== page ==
Water Management – Institutional Reforms, Conservation Efforts, etc.

Uranium Contamination in Groundwater


From UPSC perspective, the following things are important :

Prelims level: Uranium contamination, causes and effects

Mains level: Groundwater pollution



  • The most recent report on the state of groundwater released by the Central Groundwater Board. It revealed that the twelve Indian states have uranium levels beyond permissible limits in their groundwater. Uranium concentrations in the country’s shallow groundwater range from 0-532 parts per billion (ppb), according to the document titled Groundwater yearbook 2021-2022 released in January, 2023.

What is a Safe level of uranium in groundwater?

  • The safe levels for uranium in groundwater in India are 30 ppb as prescribed by the Bureau of Indian Standards (BIS) and the World Health Organization (WHO).
  • The safe level of 30 µg/L is established to minimize the risk of these health effects. However, it should be noted that long-term exposure to even low levels of uranium can also cause health problems.

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Findings of the report

  • No presence in Kerala: Uranium concentration is found to be within safe limits in 13 states and none of the samples collected from Kerala had its presence.
  • Punjab worse affected: Punjab is the worst-affected state in terms of the percentage of wells found to have uranium concentration of more than 30 ppb, the safe level. Nearly 29 per cent, or about three in every 10 wells tested in Punjab, is contaminated with uranium. Uranium presence in Punjab’s groundwater is found to be 17.7 times more than the safe limit prescribed by WHO. The concentration of the element was also highest in the state, with 532 ppb.
  • Haryana stands second: Haryana is the second state in terms of uranium prevalence in groundwater. The state also recorded the second-highest concentration of uranium in the country, with 518 ppb or 17.3 times the WHO-prescribed safe limit.
  • Uttar Pradesh third largest in terms of uranium concentration: The state was the third-highest in terms of uranium concentration, with 532 ppb or 7.9 times more than the safe limit. For example, 9.2 per cent of the samples from Uttar Pradesh had a high concentration of uranium.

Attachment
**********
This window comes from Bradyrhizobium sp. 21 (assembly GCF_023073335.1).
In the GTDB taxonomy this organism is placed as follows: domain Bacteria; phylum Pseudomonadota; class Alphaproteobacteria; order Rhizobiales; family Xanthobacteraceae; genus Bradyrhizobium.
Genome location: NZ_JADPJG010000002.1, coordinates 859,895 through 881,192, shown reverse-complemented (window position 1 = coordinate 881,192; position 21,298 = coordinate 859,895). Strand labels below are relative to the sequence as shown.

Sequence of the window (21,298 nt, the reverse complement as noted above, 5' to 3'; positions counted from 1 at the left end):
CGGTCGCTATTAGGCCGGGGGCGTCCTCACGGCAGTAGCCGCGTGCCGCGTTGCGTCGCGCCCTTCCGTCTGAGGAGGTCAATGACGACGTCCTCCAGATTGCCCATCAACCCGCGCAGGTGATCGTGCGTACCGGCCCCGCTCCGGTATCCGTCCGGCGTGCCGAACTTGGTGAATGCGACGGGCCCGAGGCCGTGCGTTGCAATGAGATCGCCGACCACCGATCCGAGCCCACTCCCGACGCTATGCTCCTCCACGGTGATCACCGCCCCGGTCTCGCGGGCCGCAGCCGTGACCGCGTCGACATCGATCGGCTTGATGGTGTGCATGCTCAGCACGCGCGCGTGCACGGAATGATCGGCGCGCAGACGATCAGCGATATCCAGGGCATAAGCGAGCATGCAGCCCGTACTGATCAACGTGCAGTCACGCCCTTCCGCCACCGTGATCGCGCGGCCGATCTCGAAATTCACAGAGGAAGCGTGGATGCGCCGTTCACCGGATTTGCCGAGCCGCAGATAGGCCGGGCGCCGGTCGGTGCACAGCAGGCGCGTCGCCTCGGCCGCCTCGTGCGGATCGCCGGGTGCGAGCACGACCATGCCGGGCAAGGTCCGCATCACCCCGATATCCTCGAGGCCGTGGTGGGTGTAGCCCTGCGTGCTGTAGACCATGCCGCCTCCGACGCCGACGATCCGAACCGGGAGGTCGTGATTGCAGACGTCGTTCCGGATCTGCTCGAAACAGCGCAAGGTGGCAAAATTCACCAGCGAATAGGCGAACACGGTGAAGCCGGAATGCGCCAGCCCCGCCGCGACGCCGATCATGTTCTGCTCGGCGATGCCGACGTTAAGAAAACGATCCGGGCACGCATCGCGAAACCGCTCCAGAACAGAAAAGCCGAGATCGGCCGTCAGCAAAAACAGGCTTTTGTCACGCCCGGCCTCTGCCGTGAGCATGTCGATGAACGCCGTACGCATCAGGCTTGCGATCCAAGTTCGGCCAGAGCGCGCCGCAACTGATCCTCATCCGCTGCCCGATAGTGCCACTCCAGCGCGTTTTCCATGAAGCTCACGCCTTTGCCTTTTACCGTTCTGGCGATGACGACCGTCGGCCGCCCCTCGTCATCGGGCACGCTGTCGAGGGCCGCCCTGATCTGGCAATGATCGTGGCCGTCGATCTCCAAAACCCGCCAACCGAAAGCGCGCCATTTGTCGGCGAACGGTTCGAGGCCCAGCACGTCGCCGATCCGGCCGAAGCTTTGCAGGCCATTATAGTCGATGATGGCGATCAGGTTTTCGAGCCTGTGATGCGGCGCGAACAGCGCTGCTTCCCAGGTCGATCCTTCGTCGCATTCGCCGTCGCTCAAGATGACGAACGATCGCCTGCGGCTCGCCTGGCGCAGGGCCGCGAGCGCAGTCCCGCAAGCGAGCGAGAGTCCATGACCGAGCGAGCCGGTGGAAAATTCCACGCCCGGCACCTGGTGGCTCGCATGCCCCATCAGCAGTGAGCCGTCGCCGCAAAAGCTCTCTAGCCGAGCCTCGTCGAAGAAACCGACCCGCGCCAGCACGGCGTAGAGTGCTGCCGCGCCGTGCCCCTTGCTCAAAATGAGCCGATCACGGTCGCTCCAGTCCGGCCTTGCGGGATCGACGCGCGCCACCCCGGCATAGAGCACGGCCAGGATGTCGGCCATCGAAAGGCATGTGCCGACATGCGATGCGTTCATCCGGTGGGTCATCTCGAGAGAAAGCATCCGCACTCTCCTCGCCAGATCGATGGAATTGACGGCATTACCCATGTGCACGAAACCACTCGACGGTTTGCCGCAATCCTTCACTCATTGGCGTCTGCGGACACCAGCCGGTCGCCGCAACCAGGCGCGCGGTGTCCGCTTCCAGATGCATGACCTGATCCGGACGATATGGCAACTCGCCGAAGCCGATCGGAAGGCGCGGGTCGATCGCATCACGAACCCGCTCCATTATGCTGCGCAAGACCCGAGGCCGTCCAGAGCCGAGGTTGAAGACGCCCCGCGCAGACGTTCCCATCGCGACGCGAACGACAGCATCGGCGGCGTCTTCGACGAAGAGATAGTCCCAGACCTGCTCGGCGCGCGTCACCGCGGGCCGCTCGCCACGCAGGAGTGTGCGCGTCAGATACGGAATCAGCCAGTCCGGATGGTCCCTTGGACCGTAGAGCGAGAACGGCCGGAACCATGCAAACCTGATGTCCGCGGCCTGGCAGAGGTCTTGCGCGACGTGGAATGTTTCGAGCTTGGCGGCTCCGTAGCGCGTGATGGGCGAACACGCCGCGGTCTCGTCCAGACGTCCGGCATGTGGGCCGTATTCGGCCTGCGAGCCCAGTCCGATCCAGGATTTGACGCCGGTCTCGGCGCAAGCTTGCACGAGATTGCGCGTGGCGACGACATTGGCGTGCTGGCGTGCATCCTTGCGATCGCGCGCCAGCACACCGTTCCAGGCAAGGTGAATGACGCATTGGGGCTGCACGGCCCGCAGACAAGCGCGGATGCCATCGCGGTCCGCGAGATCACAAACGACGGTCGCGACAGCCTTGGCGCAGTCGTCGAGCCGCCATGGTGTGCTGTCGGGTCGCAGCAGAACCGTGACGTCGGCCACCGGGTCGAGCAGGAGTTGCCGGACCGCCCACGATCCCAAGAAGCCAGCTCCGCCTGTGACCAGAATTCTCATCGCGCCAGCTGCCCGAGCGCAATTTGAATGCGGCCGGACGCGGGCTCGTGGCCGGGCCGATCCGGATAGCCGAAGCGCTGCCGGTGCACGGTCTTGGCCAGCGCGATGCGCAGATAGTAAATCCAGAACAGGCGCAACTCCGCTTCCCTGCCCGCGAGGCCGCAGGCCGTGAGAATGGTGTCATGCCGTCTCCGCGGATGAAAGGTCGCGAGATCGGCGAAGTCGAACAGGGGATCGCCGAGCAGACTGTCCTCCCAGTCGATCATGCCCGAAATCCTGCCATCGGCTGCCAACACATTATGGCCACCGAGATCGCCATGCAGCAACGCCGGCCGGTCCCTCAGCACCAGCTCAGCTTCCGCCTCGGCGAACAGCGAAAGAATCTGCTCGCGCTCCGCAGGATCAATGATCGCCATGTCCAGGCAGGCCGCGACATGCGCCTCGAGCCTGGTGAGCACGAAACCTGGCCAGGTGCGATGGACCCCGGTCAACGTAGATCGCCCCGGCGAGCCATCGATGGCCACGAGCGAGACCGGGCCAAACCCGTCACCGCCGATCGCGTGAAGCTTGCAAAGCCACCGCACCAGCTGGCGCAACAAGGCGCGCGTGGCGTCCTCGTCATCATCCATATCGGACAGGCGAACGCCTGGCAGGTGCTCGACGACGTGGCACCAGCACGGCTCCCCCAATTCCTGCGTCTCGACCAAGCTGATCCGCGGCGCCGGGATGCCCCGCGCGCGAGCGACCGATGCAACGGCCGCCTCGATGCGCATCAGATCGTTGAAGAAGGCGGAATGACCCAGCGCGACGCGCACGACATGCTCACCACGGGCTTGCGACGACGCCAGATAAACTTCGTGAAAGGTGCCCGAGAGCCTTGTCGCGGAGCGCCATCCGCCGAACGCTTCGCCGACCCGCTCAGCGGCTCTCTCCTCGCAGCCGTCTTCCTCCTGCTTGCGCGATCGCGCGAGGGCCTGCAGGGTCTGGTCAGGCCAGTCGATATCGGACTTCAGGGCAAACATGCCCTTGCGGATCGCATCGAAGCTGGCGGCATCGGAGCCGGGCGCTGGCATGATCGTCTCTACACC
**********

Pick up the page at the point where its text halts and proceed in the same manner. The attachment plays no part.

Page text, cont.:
• Localised pockets of other states: Uranium concentration was found to be higher than the threshold level in localised pockets of seven other states Madhya Pradesh, Tamil Nadu, Chhattisgarh, Gujarat, Odisha, Telangana and Bihar.


Uranium: A toxic element

  • Uranium is a nephrotoxic element, which means people dependent on groundwater containing the element are at a higher risk of impaired renal function and kidney disease.
  • Exposure to uranium may also lead to other adverse health impacts, including bone toxicity and problems such as neurological effects, reproductive and developmental effects, and immune system effects.
  • Ingestion of large amounts of uranium can lead to immediate health effects such as nausea, vomiting, and diarrhoea. Inhalation of uranium dust or fumes can cause lung irritation and damage, including lung cancer.


Causes of contamination

  • Geogenic plus anthropogenic: Geogenic processes are responsible for uranium contamination, but the overexploitation of groundwater can also be a reason for it.
  • High concentration largely due to natural uranium content: High levels of uranium are largely due to natural uranium content in aquifer rocks, oxidation state and groundwater chemistry, noted researchers from Duke University.
  • High bicarbonate levels: Extreme bicarbonate levels were also found at the sites with high uranium levels. Bicarbonates help to bring the uranium out of the source rocks and is a reason for the high occurrence of the element, said Rachel Coyte, the lead author of the study.
  • Human-made causes too be behind this: Groundwater-table decline, nitrate pollution and over-exploitation of groundwater from irrigation further exacerbate uranium mobilisation, said the study.
  • Overexploitation of groundwater: Overexploitation of groundwater resources is likely to be one of the reasons for uranium and other geogenic contaminants, including arsenic and fluoride, according to the BARC study published in 2021.


Reverse osmosis could be a probable solution

  • Reverse osmosis (RO) is a way to purify water.
  • It uses a special membrane to filter out impurities, such as minerals and other dissolved contaminants, including toxic elements such as uranium.
  • The water is forced through the membrane by applying pressure, leaving behind the impurities and creating clean, purified water on the other side.
  • The impurities are removed by the membrane and the clean water is collected.

Did you know?

  • BARC has conducted studies on the removal of uranium from drinking water using a hybrid membrane technique.
  • Field studies are also being carried out in a few districts of Punjab based on RO technique at a village level to provide potable water, stated the BARC researchers.


  • Uranium contamination has been attributed to geogenic processes coupled with the overexploitation of groundwater in the country. This assessment of uranium contamination in groundwater across India highlights the need for an urgent response. Reverse osmosis (RO) is one of the latest membrane-based technologies used in water purification systems to remove uranium could be a solution.

Mains question

Q. Almost half of India’s states have uranium levels in their groundwater above permissible limits. Highlight the causes and effects of uranium contamination in groundwater.

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